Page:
2,789 Patients’ PHI Compromised in Phishing Attack

Kaleida Health has announced that a phishing attack has resulted in an email account being compromised, and along with it, the protected health information of 2,789 of its patients.

Kaleida Health became aware of the incident on May 24, 2017, and called on a computer forensics firm to assess which patients have been affected and the extent to which its systems had been compromised.

The firm determined the attack was limited to one email account. That account contained patients’ names, medical record numbers, diagnoses, dates of birth, treatment information, and other clinical data. The investigation did not confirm that ePHI had been accessed, although the possibility of a PHI compromise could not be ruled out. Patients have now been notified of the incident by mail in accordance with HIPAA Rules.

The incident highlights the importance of security awareness training. However, unless employees have their skills put to the test in a safe environment, healthcare organizations will not be able to determine whether their training programs have been effective.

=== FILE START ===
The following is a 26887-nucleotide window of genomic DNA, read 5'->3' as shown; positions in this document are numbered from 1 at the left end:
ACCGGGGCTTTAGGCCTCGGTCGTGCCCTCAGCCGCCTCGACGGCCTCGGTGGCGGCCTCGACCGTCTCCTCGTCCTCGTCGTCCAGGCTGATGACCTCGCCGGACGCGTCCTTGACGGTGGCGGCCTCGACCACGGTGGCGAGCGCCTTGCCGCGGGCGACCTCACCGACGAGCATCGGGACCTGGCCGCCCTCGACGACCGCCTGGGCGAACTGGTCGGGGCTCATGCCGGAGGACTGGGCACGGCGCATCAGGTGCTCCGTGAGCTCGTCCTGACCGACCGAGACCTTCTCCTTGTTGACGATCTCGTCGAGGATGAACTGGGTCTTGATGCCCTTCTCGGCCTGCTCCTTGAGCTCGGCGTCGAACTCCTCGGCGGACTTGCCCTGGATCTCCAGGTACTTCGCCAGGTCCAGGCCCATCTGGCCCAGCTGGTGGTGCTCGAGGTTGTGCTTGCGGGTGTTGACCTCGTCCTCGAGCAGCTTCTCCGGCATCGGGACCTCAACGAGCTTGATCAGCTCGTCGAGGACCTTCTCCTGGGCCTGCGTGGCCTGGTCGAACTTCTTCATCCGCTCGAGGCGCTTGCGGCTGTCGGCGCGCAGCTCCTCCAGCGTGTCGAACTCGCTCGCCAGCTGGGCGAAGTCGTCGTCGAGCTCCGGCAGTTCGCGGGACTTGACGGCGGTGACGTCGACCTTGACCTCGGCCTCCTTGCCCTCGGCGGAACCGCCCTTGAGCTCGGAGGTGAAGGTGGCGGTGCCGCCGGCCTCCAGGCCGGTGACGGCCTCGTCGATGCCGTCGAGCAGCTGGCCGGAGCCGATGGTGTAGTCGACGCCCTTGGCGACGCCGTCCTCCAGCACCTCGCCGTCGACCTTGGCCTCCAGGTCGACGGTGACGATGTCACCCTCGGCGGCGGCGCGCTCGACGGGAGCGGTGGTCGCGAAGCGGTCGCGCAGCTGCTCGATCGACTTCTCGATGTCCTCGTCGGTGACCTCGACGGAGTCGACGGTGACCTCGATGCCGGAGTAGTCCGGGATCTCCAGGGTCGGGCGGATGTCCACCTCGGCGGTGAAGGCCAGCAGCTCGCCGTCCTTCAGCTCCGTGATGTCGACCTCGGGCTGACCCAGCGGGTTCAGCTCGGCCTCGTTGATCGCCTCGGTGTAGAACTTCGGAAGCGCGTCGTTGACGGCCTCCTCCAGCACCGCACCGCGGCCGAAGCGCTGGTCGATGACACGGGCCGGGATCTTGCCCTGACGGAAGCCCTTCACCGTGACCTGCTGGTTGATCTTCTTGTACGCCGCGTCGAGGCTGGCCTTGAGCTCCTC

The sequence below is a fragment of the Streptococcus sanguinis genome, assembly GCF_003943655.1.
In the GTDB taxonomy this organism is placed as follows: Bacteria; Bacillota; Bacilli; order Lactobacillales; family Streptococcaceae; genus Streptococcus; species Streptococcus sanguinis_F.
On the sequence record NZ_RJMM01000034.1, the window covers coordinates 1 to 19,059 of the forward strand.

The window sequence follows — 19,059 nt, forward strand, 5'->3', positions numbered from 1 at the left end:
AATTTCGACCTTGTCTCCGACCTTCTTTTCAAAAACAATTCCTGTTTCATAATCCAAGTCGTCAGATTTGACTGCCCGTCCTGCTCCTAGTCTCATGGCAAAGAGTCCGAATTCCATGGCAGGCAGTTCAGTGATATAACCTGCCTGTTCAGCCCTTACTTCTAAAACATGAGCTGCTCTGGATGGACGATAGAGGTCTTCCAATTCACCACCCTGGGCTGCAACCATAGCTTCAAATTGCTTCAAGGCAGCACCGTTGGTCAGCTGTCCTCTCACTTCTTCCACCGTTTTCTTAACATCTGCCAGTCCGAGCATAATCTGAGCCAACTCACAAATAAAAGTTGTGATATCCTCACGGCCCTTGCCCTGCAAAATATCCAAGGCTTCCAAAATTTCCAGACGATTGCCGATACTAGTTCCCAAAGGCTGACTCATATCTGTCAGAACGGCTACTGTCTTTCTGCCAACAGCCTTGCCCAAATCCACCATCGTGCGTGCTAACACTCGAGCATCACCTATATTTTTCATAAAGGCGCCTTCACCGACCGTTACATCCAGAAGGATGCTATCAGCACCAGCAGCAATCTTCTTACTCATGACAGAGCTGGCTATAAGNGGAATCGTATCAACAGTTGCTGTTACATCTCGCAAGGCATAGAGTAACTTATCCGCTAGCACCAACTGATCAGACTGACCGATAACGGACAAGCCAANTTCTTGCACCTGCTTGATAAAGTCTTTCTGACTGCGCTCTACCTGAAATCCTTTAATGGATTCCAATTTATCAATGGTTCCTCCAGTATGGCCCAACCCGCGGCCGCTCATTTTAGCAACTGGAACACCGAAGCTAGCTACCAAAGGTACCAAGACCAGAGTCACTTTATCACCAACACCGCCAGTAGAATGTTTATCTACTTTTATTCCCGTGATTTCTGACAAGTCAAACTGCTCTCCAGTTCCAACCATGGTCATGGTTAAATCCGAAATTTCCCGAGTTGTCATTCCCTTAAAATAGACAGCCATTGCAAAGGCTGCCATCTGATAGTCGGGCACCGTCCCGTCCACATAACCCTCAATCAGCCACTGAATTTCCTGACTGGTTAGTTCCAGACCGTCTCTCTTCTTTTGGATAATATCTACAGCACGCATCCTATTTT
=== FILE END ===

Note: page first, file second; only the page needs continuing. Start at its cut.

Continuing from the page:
One of the best ways to assess the effectiveness of security awareness training and resilience to phishing attacks is with phishing email simulations. Simulations should cover the most serious email risks faced by an organization, including general phishing campaigns, spear phishing attacks, business email compromise attacks and malware and ransomware emails.

All employees should have their phishing email identification skills to the test in a safe environment to determine which individuals are the most susceptible to phishing attacks and who needs further training.

Research conducted by PhishMe, a leading anti-phishing training company, has shown that susceptibility to phishing attacks decreases by around 20% after a single failed phishing test. Organizations that run multiple simulations have reduced their susceptibility to phishing attacks by up to 95%.

When an employee fails a phishing test it can be turned into a training opportunity. That individual can be informed of the error and shown why the phishing email should have been flagged as malicious. Further training can then be provided to improve security awareness.

While the majority of employees in an organization will be able to identify phishing emails and take the appropriate action following security awareness training, all it takes is for one employee to respond to a phishing email to expose the PHI of patients. Identifying which individuals have not taken training on board helps organizations to take appropriate action and prevent a real phishing attack from causing a data breach.

Author: NetSec Editor